I recently had a bad experience at a restaurant. The kind where my wife told me to sit down, eat, and not make eye contact with the manager. I obliged, though I am not sure what she was worried about. I already gave my verdict: they were getting a letter. Ok, this is not technically accurate – this is a holdover from pre-Yelp days, where if I was slighted I would make a mental note, and assuming I was still teed off by the time I got home I would sit down and write a scathing letter. Sometimes the act of writing it was therapeutic enough that it would end there, but usually once that boulder was rolling, it was not stopping until intersecting with a stationary object of equal or greater mass – which was often the price of a postage stamp. Then the internet came along and the $0.25 postage stamp obstacle was removed (yes, postage was a quarter in the not-so-distant past). My paper letter writing days’ demise began with the utilization of customer support emails, but social media apps like Yelp and Google Reviews sealed the deal. Now, if I am even the slightest bit perturbed, all I have to do is yank out my phone, click on my app of choice and let ‘er fly.
To be fair, most of my Yelp reviews are of the 4 and 5-star variety, but if you are a genuine, card-carrying butthole to me, the gloves can, and often do, come off. This isn’t to say that I have never spoken with a manager about a bad experience, but it is rare. It has to be something pretty serious – like a health or safety concern or the server not honoring my $5.00 off coupon, and yes, I know it expired last month – now that you point it out, but the fine print is deceptively small. On the flip side, if we are talking about posting a snarky note online, I have zero issues with this. Of course, I recognize that, unlike talking to a manager where I might get a discount or some other type of credit for my trouble, the only thing I get from my online review is satisfaction.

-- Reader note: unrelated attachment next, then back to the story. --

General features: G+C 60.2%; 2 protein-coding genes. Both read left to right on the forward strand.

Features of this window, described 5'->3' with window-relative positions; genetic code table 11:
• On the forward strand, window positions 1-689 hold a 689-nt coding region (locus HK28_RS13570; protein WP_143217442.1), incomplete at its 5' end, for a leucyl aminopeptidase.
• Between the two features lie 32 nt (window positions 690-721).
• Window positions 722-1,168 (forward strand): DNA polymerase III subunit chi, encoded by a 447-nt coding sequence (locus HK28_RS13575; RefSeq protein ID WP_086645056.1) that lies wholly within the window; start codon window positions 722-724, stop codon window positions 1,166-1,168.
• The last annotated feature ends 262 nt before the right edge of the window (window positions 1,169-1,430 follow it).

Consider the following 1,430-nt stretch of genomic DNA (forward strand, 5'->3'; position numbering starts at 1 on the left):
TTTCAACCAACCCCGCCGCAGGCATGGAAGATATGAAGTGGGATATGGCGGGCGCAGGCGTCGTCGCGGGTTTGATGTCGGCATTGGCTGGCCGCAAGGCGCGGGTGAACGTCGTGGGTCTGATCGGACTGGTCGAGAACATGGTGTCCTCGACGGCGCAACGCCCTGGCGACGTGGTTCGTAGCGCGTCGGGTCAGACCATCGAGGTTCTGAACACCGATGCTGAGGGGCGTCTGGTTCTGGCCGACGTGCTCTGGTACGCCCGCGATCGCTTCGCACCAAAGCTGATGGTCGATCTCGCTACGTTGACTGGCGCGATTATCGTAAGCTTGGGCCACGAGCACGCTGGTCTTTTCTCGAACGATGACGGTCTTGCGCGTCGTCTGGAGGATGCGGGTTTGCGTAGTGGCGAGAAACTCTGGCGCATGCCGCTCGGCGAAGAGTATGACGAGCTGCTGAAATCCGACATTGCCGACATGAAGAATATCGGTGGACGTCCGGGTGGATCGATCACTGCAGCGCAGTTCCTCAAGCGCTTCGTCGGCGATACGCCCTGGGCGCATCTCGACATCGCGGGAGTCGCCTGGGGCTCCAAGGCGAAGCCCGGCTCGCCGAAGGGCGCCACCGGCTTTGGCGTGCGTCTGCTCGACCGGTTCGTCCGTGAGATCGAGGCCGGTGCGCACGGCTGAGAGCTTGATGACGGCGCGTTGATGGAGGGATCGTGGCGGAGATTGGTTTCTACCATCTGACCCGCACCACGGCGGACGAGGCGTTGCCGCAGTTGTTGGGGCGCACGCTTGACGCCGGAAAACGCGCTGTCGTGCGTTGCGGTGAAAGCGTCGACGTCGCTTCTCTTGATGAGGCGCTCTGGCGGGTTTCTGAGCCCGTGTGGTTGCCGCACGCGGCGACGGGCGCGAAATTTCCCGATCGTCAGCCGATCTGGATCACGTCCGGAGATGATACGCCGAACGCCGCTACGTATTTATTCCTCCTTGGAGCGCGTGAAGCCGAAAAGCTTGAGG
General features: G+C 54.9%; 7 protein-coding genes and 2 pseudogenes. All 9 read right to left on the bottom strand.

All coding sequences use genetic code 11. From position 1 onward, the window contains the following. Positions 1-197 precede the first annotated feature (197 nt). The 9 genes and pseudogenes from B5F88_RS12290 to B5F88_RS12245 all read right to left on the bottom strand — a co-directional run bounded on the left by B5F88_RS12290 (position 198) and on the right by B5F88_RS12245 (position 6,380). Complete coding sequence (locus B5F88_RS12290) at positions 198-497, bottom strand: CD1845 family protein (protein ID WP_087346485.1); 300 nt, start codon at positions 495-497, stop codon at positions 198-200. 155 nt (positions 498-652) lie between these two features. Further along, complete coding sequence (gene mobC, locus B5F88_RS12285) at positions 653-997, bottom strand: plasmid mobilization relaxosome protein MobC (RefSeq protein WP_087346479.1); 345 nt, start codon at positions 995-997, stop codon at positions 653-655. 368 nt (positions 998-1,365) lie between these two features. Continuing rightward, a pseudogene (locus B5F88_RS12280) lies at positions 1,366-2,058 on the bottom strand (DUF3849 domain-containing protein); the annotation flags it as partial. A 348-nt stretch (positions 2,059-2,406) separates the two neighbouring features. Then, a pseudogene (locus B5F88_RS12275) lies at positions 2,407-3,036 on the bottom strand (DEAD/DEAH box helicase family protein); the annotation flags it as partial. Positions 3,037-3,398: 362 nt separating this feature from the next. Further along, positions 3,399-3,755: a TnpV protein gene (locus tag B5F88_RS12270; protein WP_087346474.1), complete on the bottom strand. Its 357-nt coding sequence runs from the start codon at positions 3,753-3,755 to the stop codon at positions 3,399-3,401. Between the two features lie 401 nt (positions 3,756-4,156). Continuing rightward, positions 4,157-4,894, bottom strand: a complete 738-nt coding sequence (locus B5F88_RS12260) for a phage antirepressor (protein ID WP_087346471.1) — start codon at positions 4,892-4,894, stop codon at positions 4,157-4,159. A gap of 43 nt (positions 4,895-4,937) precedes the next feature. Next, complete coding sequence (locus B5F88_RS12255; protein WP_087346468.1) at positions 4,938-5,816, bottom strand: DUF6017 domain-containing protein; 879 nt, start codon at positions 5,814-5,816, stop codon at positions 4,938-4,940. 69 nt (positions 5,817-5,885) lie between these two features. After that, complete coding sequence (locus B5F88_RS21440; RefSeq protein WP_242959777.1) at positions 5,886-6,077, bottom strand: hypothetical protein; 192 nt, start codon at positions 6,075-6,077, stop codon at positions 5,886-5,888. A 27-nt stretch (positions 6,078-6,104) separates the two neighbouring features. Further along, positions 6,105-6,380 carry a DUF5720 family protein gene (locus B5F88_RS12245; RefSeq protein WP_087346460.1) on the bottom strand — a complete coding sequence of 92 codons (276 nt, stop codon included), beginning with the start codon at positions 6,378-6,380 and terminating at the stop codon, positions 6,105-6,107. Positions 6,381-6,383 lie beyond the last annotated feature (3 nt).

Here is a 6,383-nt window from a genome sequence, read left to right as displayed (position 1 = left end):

So why? The reason is friction, or rather, lack thereof. Yanking out your phone and pelting out a zinger is a whole lot easier than going up to another human being, who has feelings too, and telling them about your experience.
The same is true for your people. They would much rather go online and post a negative comment or review about you or your company than go directly to you and tell you themselves. The difference is that by going to you directly you can do something about it. By going online all they are accomplishing is making themselves feel better, and just like me and my overcharged cheese quesadillas (I mean really – it is a tortilla and cheese) at the end of the day, this is what we are looking for.
This is why you need to remove as much of that friction as you can. Exit Interviews, Engagement Surveys, and Stay Interviews are all great tools but at the end of the day you have to be approachable. You may never be as easy as a nasty, anonymous Glassdoor review, but you can at least make it to where coming to you first is something worth considering. Your employees need to see you as approachable, as someone they can come to with their beefs and not be worried they are going to get their heads bit off. This is friction in its finest form.